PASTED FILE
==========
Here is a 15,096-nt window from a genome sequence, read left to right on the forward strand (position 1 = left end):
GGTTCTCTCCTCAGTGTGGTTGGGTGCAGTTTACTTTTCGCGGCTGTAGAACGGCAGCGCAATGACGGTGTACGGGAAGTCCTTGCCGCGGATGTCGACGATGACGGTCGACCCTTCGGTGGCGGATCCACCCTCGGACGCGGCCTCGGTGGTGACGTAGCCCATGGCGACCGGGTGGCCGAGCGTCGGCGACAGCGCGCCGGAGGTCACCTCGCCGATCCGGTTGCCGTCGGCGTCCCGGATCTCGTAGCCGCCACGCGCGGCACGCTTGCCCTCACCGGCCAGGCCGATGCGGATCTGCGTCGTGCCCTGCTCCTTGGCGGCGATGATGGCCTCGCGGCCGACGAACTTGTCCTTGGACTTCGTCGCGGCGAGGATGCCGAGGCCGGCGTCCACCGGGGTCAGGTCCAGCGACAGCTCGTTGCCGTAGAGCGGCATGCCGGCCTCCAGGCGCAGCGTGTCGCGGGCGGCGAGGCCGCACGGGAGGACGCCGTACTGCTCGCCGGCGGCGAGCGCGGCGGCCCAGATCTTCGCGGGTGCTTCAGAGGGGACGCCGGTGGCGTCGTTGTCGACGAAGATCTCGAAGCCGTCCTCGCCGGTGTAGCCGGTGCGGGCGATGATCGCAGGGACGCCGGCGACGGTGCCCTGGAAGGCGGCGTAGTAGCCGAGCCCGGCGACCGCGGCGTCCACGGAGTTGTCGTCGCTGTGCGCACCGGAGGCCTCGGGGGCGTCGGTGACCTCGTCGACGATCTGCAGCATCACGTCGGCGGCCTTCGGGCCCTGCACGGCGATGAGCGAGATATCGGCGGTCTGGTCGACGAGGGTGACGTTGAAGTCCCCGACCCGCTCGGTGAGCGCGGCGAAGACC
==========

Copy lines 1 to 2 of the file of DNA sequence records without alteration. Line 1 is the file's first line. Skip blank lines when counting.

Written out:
Here is a 15,096-nt window from a genome sequence, read left to right on the forward strand (position 1 = left end):
GGTTCTCTCCTCAGTGTGGTTGGGTGCAGTTTACTTTTCGCGGCTGTAGAACGGCAGCGCAATGACGGTGTACGGGAAGTCCTTGCCGCGGATGTCGACGATGACGGTCGACCCTTCGGTGGCGGATCCACCCTCGGACGCGGCCTCGGTGGTGACGTAGCCCATGGCGACCGGGTGGCCGAGCGTCGGCGACAGCGCGCCGGAGGTCACCTCGCCGATCCGGTTGCCGTCGGCGTCCCGGATCTCGTAGCCGCCACGCGCGGCACGCTTGCCCTCACCGGCCAGGCCGATGCGGATCTGCGTCGTGCCCTGCTCCTTGGCGGCGATGATGGCCTCGCGGCCGACGAACTTGTCCTTGGACTTCGTCGCGGCGAGGATGCCGAGGCCGGCGTCCACCGGGGTCAGGTCCAGCGACAGCTCGTTGCCGTAGAGCGGCATGCCGGCCTCCAGGCGCAGCGTGTCGCGGGCGGCGAGGCCGCACGGGAGGACGCCGTACTGCTCGCCGGCGGCGAGCGCGGCGGCCCAGATCTTCGCGGGTGCTTCAGAGGGGACGCCGGTGGCGTCGTTGTCGACGAAGATCTCGAAGCCGTCCTCGCCGGTGTAGCCGGTGCGGGCGATGATCGCAGGGACGCCGGCGACGGTGCCCTGGAAGGCGGCGTAGTAGCCGAGCCCGGCGACCGCGGCGTCCACGGAGTTGTCGTCGCTGTGCGCACCGGAGGCCTCGGGGGCGTCGGTGACCTCGTCGACGATCTGCAGCATCACGTCGGCGGCCTTCGGGCCCTGCACGGCGATGAGCGAGATATCGGCGGTCTGGTCGACGAGGGTGACGTTGAAGTCCCCGACCCGCTCGGTGAGCGCGGCGAAGACC